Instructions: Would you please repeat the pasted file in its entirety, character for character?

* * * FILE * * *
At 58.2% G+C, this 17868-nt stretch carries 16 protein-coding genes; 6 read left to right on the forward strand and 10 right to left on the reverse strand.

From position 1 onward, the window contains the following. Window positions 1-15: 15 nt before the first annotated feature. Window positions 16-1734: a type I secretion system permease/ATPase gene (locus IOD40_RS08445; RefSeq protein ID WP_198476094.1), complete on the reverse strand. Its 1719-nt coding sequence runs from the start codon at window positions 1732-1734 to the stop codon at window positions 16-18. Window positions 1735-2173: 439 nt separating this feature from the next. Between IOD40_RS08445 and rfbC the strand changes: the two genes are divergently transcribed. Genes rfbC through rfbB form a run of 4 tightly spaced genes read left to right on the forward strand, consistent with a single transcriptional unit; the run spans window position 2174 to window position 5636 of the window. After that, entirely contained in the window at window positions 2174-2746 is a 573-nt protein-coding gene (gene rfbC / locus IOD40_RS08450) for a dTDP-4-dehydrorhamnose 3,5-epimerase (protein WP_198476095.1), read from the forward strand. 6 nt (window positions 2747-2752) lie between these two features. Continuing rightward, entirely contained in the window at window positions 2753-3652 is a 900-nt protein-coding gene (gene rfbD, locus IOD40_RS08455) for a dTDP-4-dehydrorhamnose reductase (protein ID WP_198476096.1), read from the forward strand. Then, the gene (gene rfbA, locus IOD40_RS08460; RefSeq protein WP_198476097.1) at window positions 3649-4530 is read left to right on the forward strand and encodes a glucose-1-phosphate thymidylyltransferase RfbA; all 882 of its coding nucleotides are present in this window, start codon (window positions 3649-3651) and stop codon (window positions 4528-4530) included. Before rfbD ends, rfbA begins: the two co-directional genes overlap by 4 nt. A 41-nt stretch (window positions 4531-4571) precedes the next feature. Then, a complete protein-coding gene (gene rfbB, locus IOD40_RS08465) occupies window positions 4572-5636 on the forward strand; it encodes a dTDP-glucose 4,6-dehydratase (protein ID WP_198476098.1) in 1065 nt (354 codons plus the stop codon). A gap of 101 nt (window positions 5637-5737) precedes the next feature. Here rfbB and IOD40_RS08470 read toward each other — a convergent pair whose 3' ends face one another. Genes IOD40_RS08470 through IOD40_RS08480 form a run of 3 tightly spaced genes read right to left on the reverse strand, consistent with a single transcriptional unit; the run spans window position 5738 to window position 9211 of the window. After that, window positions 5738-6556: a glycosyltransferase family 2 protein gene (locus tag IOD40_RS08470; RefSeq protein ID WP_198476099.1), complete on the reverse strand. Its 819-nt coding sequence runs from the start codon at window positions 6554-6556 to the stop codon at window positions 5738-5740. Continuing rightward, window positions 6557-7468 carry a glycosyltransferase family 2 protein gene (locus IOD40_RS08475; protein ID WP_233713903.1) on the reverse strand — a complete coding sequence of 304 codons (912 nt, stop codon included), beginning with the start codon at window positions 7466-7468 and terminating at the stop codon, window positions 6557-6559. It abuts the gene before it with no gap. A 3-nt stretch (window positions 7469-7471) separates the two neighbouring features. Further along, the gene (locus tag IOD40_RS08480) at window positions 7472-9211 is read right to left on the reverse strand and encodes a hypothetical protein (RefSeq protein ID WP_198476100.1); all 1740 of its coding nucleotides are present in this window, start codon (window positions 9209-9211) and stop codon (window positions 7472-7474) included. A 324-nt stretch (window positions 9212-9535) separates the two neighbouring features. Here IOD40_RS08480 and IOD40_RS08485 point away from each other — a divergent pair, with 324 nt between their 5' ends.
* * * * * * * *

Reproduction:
At 58.2% G+C, this 17868-nt stretch carries 16 protein-coding genes; 6 read left to right on the forward strand and 10 right to left on the reverse strand.

From position 1 onward, the window contains the following. Window positions 1-15: 15 nt before the first annotated feature. Window positions 16-1734: a type I secretion system permease/ATPase gene (locus IOD40_RS08445; RefSeq protein ID WP_198476094.1), complete on the reverse strand. Its 1719-nt coding sequence runs from the start codon at window positions 1732-1734 to the stop codon at window positions 16-18. Window positions 1735-2173: 439 nt separating this feature from the next. Between IOD40_RS08445 and rfbC the strand changes: the two genes are divergently transcribed. Genes rfbC through rfbB form a run of 4 tightly spaced genes read left to right on the forward strand, consistent with a single transcriptional unit; the run spans window position 2174 to window position 5636 of the window. After that, entirely contained in the window at window positions 2174-2746 is a 573-nt protein-coding gene (gene rfbC / locus IOD40_RS08450) for a dTDP-4-dehydrorhamnose 3,5-epimerase (protein WP_198476095.1), read from the forward strand. 6 nt (window positions 2747-2752) lie between these two features. Continuing rightward, entirely contained in the window at window positions 2753-3652 is a 900-nt protein-coding gene (gene rfbD, locus IOD40_RS08455) for a dTDP-4-dehydrorhamnose reductase (protein ID WP_198476096.1), read from the forward strand. Then, the gene (gene rfbA, locus IOD40_RS08460; RefSeq protein WP_198476097.1) at window positions 3649-4530 is read left to right on the forward strand and encodes a glucose-1-phosphate thymidylyltransferase RfbA; all 882 of its coding nucleotides are present in this window, start codon (window positions 3649-3651) and stop codon (window positions 4528-4530) included. Before rfbD ends, rfbA begins: the two co-directional genes overlap by 4 nt. A 41-nt stretch (window positions 4531-4571) precedes the next feature. Then, a complete protein-coding gene (gene rfbB, locus IOD40_RS08465) occupies window positions 4572-5636 on the forward strand; it encodes a dTDP-glucose 4,6-dehydratase (protein ID WP_198476098.1) in 1065 nt (354 codons plus the stop codon). A gap of 101 nt (window positions 5637-5737) precedes the next feature. Here rfbB and IOD40_RS08470 read toward each other — a convergent pair whose 3' ends face one another. Genes IOD40_RS08470 through IOD40_RS08480 form a run of 3 tightly spaced genes read right to left on the reverse strand, consistent with a single transcriptional unit; the run spans window position 5738 to window position 9211 of the window. After that, window positions 5738-6556: a glycosyltransferase family 2 protein gene (locus tag IOD40_RS08470; RefSeq protein ID WP_198476099.1), complete on the reverse strand. Its 819-nt coding sequence runs from the start codon at window positions 6554-6556 to the stop codon at window positions 5738-5740. Continuing rightward, window positions 6557-7468 carry a glycosyltransferase family 2 protein gene (locus IOD40_RS08475; protein ID WP_233713903.1) on the reverse strand — a complete coding sequence of 304 codons (912 nt, stop codon included), beginning with the start codon at window positions 7466-7468 and terminating at the stop codon, window positions 6557-6559. It abuts the gene before it with no gap. A 3-nt stretch (window positions 7469-7471) separates the two neighbouring features. Further along, the gene (locus tag IOD40_RS08480) at window positions 7472-9211 is read right to left on the reverse strand and encodes a hypothetical protein (RefSeq protein ID WP_198476100.1); all 1740 of its coding nucleotides are present in this window, start codon (window positions 9209-9211) and stop codon (window positions 7472-7474) included. A 324-nt stretch (window positions 9212-9535) separates the two neighbouring features. Here IOD40_RS08480 and IOD40_RS08485 point away from each other — a divergent pair, with 324 nt between their 5' ends.